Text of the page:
While the Rocky Mountain elk is smaller, it bears the largest and heaviest antlers of all elk. The antlers on these animals can weigh up to 40 pounds. These elk prefer living in open areas, and during the hot summer months, they tend to occur at higher elevations, between 6,000 and 10,000 feet.

3. Bobcat (Lynx rufus)

Bobcat (Lynx rufus) Kicks Up Snow on Log Winter - captive animal

Oregon’s smallest wild felid, the bobcat thrives in the snowy climate of Mount Hood’s higher elevations.

©Holly Kuchera/

The bobcat (Lynx rufus), also known as the wildcat, is the smallest wild feline in Oregon, behind the mountain lion and Canada lynx. The bobcat occurs throughout Oregon, and there are likely 5,000-7,000 individuals currently roaming the state. These muscular, thick-coated cats are well-suited for the snowy environment found on the upper elevations of Mount Hood.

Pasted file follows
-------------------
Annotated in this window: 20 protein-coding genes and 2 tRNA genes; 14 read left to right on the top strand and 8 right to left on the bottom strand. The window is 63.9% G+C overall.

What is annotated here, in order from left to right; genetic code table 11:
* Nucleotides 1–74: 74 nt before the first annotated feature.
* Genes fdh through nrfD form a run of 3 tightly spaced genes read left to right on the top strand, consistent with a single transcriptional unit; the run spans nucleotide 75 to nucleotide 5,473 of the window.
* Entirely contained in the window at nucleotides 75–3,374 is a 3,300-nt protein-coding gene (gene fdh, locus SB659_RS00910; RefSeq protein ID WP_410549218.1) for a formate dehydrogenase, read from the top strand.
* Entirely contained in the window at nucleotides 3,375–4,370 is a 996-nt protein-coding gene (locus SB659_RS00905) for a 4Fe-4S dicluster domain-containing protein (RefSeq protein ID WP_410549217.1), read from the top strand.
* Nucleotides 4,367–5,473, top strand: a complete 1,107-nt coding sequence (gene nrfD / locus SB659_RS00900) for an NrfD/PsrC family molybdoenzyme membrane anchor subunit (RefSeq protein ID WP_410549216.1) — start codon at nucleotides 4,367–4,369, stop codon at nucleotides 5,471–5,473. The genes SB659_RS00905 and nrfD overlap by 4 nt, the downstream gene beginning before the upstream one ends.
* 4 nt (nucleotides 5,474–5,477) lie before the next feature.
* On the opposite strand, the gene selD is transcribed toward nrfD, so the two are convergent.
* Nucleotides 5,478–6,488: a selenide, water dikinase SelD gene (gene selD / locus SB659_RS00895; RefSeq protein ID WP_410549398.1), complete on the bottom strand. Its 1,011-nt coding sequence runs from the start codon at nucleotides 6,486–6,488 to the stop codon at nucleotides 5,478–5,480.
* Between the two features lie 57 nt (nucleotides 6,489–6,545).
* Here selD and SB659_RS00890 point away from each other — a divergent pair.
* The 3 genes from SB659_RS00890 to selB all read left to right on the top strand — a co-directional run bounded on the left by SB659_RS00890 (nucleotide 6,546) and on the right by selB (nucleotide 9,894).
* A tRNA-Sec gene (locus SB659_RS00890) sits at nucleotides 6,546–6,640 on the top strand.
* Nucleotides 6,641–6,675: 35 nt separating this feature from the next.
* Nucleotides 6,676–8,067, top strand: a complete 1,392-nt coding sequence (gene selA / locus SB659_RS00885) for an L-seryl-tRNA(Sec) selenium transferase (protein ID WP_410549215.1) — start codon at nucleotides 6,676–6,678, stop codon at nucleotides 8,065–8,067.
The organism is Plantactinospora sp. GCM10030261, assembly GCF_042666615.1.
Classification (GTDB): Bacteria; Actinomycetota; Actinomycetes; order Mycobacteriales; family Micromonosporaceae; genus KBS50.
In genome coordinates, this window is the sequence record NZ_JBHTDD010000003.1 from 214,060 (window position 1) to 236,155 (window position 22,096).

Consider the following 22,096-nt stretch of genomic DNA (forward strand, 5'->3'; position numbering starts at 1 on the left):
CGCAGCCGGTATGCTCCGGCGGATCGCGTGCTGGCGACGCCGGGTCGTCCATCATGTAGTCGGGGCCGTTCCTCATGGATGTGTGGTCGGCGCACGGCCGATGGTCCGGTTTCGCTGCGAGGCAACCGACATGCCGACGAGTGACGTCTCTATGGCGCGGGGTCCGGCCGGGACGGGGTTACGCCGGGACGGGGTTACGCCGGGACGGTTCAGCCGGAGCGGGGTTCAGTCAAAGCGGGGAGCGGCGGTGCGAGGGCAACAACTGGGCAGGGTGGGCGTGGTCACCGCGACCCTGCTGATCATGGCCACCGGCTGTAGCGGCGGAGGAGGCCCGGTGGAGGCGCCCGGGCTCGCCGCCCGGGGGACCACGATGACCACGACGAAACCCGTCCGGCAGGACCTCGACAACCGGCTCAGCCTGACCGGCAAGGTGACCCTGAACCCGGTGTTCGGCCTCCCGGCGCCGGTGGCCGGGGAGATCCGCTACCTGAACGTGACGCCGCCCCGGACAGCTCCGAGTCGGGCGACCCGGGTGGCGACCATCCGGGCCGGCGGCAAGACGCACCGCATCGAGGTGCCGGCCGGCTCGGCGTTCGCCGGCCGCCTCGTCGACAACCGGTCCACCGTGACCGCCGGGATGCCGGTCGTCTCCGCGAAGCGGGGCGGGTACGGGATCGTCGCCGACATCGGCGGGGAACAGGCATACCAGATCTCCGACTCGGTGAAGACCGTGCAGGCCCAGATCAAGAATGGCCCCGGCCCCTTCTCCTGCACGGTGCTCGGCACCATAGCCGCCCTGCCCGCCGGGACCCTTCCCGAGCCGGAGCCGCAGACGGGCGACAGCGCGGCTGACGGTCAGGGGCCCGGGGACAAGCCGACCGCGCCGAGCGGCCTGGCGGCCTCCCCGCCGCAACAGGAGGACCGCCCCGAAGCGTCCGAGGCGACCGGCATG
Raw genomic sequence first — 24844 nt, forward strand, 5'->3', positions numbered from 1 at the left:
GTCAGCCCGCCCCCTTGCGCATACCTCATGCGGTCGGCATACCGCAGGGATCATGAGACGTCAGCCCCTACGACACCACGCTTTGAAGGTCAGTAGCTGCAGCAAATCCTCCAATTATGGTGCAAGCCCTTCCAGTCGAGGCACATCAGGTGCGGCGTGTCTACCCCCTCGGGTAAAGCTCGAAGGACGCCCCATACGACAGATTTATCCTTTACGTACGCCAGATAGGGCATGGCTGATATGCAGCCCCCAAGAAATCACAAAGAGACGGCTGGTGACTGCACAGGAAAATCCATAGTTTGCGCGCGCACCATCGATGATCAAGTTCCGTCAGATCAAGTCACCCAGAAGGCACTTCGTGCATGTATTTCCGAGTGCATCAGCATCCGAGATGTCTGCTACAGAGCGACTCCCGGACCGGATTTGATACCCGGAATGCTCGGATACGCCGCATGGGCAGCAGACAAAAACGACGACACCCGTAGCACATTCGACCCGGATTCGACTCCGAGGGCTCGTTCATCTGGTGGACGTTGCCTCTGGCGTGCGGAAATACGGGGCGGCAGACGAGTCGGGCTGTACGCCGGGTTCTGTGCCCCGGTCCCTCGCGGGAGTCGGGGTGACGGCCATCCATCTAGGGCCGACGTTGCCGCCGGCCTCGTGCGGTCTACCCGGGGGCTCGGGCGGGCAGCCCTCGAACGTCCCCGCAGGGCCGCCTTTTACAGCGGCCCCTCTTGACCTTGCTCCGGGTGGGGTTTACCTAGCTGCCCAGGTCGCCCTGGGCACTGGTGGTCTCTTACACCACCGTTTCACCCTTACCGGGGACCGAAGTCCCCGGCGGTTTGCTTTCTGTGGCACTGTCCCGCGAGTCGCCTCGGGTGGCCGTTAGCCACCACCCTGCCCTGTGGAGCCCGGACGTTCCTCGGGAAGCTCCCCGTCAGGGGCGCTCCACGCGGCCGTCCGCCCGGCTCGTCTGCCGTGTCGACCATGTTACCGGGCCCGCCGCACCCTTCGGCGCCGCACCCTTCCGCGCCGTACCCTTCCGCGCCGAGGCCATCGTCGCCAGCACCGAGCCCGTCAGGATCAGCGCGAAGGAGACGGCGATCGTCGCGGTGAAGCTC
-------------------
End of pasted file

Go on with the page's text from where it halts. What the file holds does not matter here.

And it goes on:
These wild felids can be active during any part of the day, but are mainly crepuscular, choosing to do most of their roaming and hunting at dusk and dawn. They are adaptable carnivores and prey mainly on small mammals and birds. Occasionally, they will take down a deer or feast on deer carrion. If you are hiking Mount Hood around dawn, you may be lucky enough to spot one of these solitary animals slinking through a meadow or forest.

4. Northern Pygmy Owl (Glaucidium californicum)

A Northern Pygmy Owlperched on a naked tree branch. The owl is various shades of brown and grey

The northern pygmy owl is a small but fierce bird of prey.

©Jordan Feeg/

Widespread throughout Oregon, with populations concentrated along the coast and in eastern Oregon, the northern pygmy owl (Glaucidium californicum) is quite the voracious predator. Small but mighty, standing at just 6-7 inches tall, this tiny owl is known to prey on birds and mammals over twice its size.

You are most likely to spot this little critter along the eastern side of Mount Hood up to 6,000 feet in elevation. They are often quite active during the day, so if you’re observant, you may catch a glimpse of this feisty owl perched on a branch or soaring over a meadow, eyeing her next meal.

5. Snowshoe Hare (Lepus americanus)

White Snowshoe Hare in Winter